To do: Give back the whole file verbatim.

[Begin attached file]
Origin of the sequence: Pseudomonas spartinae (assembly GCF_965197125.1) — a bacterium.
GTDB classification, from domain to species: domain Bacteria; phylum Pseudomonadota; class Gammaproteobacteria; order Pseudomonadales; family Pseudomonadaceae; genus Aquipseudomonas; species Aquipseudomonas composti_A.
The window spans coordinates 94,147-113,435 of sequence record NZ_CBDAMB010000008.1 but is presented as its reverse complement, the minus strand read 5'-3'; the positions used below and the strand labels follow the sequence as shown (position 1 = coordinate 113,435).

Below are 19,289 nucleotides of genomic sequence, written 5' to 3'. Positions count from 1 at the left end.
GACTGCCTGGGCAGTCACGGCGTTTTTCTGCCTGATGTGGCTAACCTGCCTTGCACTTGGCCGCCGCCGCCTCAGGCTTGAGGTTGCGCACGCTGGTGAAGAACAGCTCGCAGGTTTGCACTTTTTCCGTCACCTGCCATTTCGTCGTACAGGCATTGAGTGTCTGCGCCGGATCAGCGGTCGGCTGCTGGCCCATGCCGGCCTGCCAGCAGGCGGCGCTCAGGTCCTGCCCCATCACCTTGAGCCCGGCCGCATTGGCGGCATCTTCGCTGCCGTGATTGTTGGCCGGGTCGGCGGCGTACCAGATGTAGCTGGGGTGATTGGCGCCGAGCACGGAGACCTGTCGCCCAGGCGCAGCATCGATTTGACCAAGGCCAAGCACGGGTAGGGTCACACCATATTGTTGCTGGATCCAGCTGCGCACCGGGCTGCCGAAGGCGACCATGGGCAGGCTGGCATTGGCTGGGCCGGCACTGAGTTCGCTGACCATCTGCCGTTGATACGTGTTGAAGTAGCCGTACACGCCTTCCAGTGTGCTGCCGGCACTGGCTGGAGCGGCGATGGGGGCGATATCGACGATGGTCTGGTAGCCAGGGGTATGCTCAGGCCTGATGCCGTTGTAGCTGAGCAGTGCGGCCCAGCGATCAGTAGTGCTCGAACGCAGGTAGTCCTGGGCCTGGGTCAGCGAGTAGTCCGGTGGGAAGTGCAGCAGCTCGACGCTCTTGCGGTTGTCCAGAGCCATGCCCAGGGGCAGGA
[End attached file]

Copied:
Origin of the sequence: Pseudomonas spartinae (assembly GCF_965197125.1) — a bacterium.
GTDB classification, from domain to species: domain Bacteria; phylum Pseudomonadota; class Gammaproteobacteria; order Pseudomonadales; family Pseudomonadaceae; genus Aquipseudomonas; species Aquipseudomonas composti_A.
The window spans coordinates 94,147-113,435 of sequence record NZ_CBDAMB010000008.1 but is presented as its reverse complement, the minus strand read 5'-3'; the positions used below and the strand labels follow the sequence as shown (position 1 = coordinate 113,435).

Below are 19,289 nucleotides of genomic sequence, written 5' to 3'. Positions count from 1 at the left end.
GACTGCCTGGGCAGTCACGGCGTTTTTCTGCCTGATGTGGCTAACCTGCCTTGCACTTGGCCGCCGCCGCCTCAGGCTTGAGGTTGCGCACGCTGGTGAAGAACAGCTCGCAGGTTTGCACTTTTTCCGTCACCTGCCATTTCGTCGTACAGGCATTGAGTGTCTGCGCCGGATCAGCGGTCGGCTGCTGGCCCATGCCGGCCTGCCAGCAGGCGGCGCTCAGGTCCTGCCCCATCACCTTGAGCCCGGCCGCATTGGCGGCATCTTCGCTGCCGTGATTGTTGGCCGGGTCGGCGGCGTACCAGATGTAGCTGGGGTGATTGGCGCCGAGCACGGAGACCTGTCGCCCAGGCGCAGCATCGATTTGACCAAGGCCAAGCACGGGTAGGGTCACACCATATTGTTGCTGGATCCAGCTGCGCACCGGGCTGCCGAAGGCGACCATGGGCAGGCTGGCATTGGCTGGGCCGGCACTGAGTTCGCTGACCATCTGCCGTTGATACGTGTTGAAGTAGCCGTACACGCCTTCCAGTGTGCTGCCGGCACTGGCTGGAGCGGCGATGGGGGCGATATCGACGATGGTCTGGTAGCCAGGGGTATGCTCAGGCCTGATGCCGTTGTAGCTGAGCAGTGCGGCCCAGCGATCAGTAGTGCTCGAACGCAGGTAGTCCTGGGCCTGGGTCAGCGAGTAGTCCGGTGGGAAGTGCAGCAGCTCGACGCTCTTGCGGTTGTCCAGAGCCATGCCCAGGGGCAGGA